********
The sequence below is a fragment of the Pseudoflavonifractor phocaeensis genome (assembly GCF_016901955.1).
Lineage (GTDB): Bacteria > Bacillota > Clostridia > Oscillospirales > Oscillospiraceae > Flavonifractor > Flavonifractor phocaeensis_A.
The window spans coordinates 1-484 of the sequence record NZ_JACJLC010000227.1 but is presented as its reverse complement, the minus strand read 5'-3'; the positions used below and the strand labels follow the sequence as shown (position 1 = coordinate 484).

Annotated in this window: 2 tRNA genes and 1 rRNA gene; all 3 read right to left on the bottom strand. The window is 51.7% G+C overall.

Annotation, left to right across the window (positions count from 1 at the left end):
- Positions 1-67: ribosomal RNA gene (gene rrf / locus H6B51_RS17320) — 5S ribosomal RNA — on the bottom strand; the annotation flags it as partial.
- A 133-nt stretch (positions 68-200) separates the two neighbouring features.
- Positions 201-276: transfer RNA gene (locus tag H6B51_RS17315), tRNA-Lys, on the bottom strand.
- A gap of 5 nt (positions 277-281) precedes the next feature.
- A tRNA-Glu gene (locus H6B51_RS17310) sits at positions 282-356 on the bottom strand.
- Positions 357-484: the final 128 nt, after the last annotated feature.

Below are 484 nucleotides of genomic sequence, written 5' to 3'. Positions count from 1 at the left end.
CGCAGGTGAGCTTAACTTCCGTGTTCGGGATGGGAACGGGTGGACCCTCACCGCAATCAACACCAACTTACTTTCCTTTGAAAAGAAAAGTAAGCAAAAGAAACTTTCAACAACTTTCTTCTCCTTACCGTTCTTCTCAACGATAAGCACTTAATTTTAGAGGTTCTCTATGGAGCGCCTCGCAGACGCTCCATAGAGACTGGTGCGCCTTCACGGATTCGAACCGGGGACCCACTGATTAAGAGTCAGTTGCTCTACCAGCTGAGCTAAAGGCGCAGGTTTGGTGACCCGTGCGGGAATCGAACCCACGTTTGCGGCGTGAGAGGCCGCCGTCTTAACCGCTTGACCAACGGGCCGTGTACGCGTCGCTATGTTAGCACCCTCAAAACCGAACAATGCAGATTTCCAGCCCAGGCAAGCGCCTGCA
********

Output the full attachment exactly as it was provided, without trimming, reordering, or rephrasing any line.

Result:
The sequence below is a fragment of the Pseudoflavonifractor phocaeensis genome (assembly GCF_016901955.1).
Lineage (GTDB): Bacteria > Bacillota > Clostridia > Oscillospirales > Oscillospiraceae > Flavonifractor > Flavonifractor phocaeensis_A.
The window spans coordinates 1-484 of the sequence record NZ_JACJLC010000227.1 but is presented as its reverse complement, the minus strand read 5'-3'; the positions used below and the strand labels follow the sequence as shown (position 1 = coordinate 484).

Annotated in this window: 2 tRNA genes and 1 rRNA gene; all 3 read right to left on the bottom strand. The window is 51.7% G+C overall.

Annotation, left to right across the window (positions count from 1 at the left end):
- Positions 1-67: ribosomal RNA gene (gene rrf / locus H6B51_RS17320) — 5S ribosomal RNA — on the bottom strand; the annotation flags it as partial.
- A 133-nt stretch (positions 68-200) separates the two neighbouring features.
- Positions 201-276: transfer RNA gene (locus tag H6B51_RS17315), tRNA-Lys, on the bottom strand.
- A gap of 5 nt (positions 277-281) precedes the next feature.
- A tRNA-Glu gene (locus H6B51_RS17310) sits at positions 282-356 on the bottom strand.
- Positions 357-484: the final 128 nt, after the last annotated feature.

Below are 484 nucleotides of genomic sequence, written 5' to 3'. Positions count from 1 at the left end.
CGCAGGTGAGCTTAACTTCCGTGTTCGGGATGGGAACGGGTGGACCCTCACCGCAATCAACACCAACTTACTTTCCTTTGAAAAGAAAAGTAAGCAAAAGAAACTTTCAACAACTTTCTTCTCCTTACCGTTCTTCTCAACGATAAGCACTTAATTTTAGAGGTTCTCTATGGAGCGCCTCGCAGACGCTCCATAGAGACTGGTGCGCCTTCACGGATTCGAACCGGGGACCCACTGATTAAGAGTCAGTTGCTCTACCAGCTGAGCTAAAGGCGCAGGTTTGGTGACCCGTGCGGGAATCGAACCCACGTTTGCGGCGTGAGAGGCCGCCGTCTTAACCGCTTGACCAACGGGCCGTGTACGCGTCGCTATGTTAGCACCCTCAAAACCGAACAATGCAGATTTCCAGCCCAGGCAAGCGCCTGCA